Sunday, August 23, 2009

The Sound Floating in Your Head

The one pedal that is floating around out there more than others is? You guessed it, the overdriver. Tons of cats spend numerous hours tweaking, modifying, and even cloning old favorites. To be honest most of the time it's hard to really separate these pedals from each other, I mean yes some are brighter, some darker, others full, and some thin. But when it comes to really making an impact and delivering something that stands out from all rest it can be difficult. Then there's the dreamers, the cats that walk around out there with that one sound in their head, that tone that is special to them for whatever reason. These end up being the pedals that become standards in the industry and timeless classics. My buddy Keith from Machine Head Pedals is one of these cats, taking stompboxes to the next level and bringing us tones we can incorporate into our signature sounds. A true tone artist.

Machine Head Pedals
72 Degrees

My dear friends I'd like to introduce you to the 72° overdrive pedal. It sports a Level, Drive, and Tone knob. Simple enough right? I will be completely honest with you all, when I first received the 72° I didn't think much of it. I had seen so many overdrivers that just didn't cut it, overdrivers that sounded like or exactly like so many of the pedals out there there today. Then I plugged it in, and it was like a breath of fresh air. The perfect amount of grit and compression. I then got the name of the pedal, 72°, the perfect temperature for any day. I had to hand it to Keith, for the first time in a long time here was an overdrive pedal that not only sounded like it's own but also delivered everything that makes the "greats" great. These are the most exciting kind of stompboxes, the ones that surprise and knock us on our asses. Cats that have been around long enough to workout great tones for themselves will absolutely dig this pedal. It sounds like a great tube amp that was taken and dialed in for sweet vintage rock tones. The first guitar we threw at this baby was my rhythm guitar players vintage Strat. The amp of choice of course was a Fender set to clean. I matched the 72° Degrees Level knob to the amp's volume, flipped the knob to noon, and set the Drive at zero. The outcome was a hint of clear, crisp, and defined overdrive, the kind of overdrive that you need to dig into to get it to really yelp. Slowly we added the Drive and this is where this baby really began to sing. When we pumped the Drive to full we started getting those killer old school fuzzy, compressed overdrive tones that make a player want to cry out in solos. Throttling back on the pedal's Tone knob made for some really sweet rhythm guitar tones, tones that would work perfectly for recording. This is a great pedal for pairing up with any single coil guitar. Next in line was my semi-hollowbody, a Hagstrom Viking with Skatterbrane humbuckers. I started out again at low Drive settings. The sound of the 72° through this guitar produced some of the best woman tones I have ever heard come from a stompbox. Awesome for both lead and chord work, Clapton would be proud. That's how I can tell a great overdrive pedal, when it brings into mind a killer player or awesome band. Like any great overdriver the 72° also works great with your guitar's volume and tone knob. Something I had to do while still plugged into the semi-hollowbody was set a booster pedal in front of the 72°, this is a test I like to do with overdrive pedals when playing through humbuckers. I like to see how far I can push it before things get annoying. But again surprisingly enough the tones stayed usable. The final test was playing the pedal though my Tele, a custom job I modded out throughout the last few months. This is the guitar I use for most everything, it sports a humbucker in the neck, single coil in the bridge, and a push/pull knob for a wider selection of tones. I wanted to work the pedal's Tone knob knob here so this is what we did. I began by recording some tracks with the Tone all the way down. Then I layered that track with the Tone set at noon, and last I recorded some lead work with the Tone at full blast. Beautiful! This is how I can always tell how well a overdrive pedal will work for live situations, because rooms change and you always want to be able to fit in a sound that will work for you, no matter where you need to set the pedal's tone. I'll tell you something, I have never played a pedal that takes so well to so many different guitars, stunning! Last I'll say this about the Machine Head Pedals. If you're looking for something with that great golden era rock sound, this is your stop. I believe Keith will certainly be one of those cats that will continue to knock out great pedals, it comes natural to can hear it in his work.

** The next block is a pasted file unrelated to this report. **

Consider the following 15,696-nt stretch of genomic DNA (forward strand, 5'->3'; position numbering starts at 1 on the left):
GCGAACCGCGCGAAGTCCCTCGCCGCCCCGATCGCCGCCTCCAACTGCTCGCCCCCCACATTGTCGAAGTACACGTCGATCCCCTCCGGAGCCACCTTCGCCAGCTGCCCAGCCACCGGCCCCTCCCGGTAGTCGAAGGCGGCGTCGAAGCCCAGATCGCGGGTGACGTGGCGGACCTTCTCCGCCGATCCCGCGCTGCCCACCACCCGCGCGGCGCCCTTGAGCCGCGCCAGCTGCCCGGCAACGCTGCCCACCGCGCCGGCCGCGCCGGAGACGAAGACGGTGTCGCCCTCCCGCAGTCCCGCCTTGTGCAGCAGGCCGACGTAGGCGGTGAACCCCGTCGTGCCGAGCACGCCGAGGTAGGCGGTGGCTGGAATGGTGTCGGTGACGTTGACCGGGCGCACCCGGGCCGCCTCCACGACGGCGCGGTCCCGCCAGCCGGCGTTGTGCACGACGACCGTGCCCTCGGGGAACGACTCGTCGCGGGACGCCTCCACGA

For more info on Machine Head Pedals go to or click the logo in our links. Stay tuned for next month when we'll be feature another of Keith's amazing pedals, we'll be interviewing this stompbox genius. Can you dig it!!!?

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